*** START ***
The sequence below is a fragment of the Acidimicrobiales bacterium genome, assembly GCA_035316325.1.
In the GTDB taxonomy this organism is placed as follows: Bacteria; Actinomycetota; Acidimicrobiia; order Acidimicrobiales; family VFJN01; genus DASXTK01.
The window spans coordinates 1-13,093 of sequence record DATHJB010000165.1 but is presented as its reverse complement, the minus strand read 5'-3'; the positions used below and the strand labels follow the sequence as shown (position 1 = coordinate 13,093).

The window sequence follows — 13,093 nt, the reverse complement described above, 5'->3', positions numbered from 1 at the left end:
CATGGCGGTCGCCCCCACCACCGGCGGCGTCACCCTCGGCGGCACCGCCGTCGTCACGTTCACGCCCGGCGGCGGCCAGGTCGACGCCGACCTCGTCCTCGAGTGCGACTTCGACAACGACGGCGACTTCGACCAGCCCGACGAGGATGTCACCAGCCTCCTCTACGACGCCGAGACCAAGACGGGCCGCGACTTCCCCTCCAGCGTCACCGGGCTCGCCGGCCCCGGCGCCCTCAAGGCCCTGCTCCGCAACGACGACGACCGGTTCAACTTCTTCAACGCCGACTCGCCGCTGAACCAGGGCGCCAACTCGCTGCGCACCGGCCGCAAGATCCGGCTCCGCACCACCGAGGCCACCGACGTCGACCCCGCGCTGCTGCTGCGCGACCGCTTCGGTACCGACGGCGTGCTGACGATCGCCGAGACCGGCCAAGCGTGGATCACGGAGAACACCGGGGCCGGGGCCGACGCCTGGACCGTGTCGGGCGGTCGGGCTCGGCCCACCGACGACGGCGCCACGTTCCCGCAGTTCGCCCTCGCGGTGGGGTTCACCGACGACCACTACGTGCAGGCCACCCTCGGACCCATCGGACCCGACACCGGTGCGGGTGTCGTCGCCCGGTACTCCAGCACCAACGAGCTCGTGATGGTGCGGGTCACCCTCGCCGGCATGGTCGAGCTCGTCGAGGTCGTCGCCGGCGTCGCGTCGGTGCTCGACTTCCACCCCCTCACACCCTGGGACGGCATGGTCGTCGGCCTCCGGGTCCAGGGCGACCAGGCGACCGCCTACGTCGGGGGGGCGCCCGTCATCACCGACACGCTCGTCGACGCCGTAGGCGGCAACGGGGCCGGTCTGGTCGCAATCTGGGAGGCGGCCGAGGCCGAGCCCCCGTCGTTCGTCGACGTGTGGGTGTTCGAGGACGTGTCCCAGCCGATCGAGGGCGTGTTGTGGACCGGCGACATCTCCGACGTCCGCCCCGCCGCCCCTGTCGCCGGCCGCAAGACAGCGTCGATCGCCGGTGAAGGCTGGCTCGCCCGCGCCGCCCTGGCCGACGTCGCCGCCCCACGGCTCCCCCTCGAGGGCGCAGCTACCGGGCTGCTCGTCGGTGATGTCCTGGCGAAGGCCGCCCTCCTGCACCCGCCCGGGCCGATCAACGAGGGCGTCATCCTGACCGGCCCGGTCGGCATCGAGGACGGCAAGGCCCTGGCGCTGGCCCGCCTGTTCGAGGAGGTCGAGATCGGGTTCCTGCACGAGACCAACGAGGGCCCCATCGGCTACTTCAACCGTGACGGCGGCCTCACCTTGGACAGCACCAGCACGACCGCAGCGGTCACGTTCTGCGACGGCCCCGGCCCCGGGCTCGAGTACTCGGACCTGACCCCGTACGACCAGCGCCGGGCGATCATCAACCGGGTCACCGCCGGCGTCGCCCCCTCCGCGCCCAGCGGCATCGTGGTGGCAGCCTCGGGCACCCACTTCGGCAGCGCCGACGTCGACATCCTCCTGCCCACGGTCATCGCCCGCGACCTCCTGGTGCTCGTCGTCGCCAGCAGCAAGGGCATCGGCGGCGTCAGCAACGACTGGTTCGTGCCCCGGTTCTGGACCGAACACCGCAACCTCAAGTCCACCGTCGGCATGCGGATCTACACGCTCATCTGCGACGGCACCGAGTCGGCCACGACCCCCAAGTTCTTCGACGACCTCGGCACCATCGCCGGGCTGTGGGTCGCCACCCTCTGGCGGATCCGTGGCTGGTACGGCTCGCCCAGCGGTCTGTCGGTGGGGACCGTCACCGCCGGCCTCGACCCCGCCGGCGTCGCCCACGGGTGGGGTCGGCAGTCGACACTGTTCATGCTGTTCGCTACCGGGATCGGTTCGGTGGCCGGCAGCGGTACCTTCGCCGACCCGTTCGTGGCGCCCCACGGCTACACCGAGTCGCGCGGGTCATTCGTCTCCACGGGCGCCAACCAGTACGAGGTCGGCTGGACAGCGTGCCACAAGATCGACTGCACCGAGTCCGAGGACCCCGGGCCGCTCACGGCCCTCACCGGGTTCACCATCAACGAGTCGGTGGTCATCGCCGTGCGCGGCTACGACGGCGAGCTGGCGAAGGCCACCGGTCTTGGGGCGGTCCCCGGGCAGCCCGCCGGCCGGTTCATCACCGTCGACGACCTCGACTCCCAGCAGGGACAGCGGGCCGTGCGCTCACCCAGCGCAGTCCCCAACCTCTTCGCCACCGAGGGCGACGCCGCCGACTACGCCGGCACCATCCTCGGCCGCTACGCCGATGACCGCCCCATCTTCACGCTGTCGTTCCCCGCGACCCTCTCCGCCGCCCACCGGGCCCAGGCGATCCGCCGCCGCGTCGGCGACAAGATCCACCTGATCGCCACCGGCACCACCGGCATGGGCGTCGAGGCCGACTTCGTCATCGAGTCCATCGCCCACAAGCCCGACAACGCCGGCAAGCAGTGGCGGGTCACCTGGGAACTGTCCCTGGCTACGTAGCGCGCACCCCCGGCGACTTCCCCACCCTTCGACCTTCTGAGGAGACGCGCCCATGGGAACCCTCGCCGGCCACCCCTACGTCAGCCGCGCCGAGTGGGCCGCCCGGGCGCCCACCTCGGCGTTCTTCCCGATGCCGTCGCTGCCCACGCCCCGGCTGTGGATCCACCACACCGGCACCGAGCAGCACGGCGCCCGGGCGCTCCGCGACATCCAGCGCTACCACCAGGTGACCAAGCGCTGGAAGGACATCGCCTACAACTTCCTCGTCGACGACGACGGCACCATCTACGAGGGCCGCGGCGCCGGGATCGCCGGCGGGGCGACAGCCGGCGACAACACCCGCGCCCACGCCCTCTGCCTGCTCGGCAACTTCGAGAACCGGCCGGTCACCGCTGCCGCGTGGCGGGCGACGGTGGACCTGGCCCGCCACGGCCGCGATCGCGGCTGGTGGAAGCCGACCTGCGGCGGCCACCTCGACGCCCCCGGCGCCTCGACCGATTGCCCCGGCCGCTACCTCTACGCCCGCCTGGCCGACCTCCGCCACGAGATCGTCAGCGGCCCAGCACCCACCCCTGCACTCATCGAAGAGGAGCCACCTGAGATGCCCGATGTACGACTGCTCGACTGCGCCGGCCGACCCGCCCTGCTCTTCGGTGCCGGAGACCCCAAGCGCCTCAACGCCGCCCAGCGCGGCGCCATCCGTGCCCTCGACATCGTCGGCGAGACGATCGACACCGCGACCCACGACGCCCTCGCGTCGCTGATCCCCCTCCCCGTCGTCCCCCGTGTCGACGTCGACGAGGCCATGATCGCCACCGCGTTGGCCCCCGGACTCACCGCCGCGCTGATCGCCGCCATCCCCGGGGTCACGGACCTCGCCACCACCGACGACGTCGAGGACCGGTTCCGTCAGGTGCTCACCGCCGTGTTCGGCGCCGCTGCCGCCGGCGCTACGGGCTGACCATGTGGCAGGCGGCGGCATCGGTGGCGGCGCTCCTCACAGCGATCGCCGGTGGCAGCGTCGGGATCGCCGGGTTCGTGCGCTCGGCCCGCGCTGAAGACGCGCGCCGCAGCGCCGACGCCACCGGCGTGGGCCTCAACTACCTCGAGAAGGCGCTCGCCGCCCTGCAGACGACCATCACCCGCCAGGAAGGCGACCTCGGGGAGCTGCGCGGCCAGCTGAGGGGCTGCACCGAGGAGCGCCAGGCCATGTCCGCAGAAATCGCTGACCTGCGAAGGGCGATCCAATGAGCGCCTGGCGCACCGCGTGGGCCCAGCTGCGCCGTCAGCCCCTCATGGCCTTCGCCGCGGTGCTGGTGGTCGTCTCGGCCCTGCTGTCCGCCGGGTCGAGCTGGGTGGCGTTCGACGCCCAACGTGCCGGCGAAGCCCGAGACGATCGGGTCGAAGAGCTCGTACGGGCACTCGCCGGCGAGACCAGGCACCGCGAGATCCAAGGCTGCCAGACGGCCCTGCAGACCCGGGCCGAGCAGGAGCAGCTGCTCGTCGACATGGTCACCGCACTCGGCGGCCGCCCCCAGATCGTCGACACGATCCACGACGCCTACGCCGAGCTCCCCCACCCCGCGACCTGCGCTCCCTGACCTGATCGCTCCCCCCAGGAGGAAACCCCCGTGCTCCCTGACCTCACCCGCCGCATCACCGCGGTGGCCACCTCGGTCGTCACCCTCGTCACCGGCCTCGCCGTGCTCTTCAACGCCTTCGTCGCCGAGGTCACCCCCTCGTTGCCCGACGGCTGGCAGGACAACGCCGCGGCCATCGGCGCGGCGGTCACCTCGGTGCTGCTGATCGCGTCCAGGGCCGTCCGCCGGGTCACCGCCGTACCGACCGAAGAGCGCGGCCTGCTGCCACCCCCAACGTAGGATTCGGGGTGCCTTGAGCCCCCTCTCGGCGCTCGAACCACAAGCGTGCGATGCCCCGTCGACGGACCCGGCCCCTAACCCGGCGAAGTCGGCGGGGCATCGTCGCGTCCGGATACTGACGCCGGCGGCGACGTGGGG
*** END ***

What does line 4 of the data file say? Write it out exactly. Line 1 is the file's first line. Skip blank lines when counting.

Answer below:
The window sequence follows — 13,093 nt, the reverse complement described above, 5'->3', positions numbered from 1 at the left end: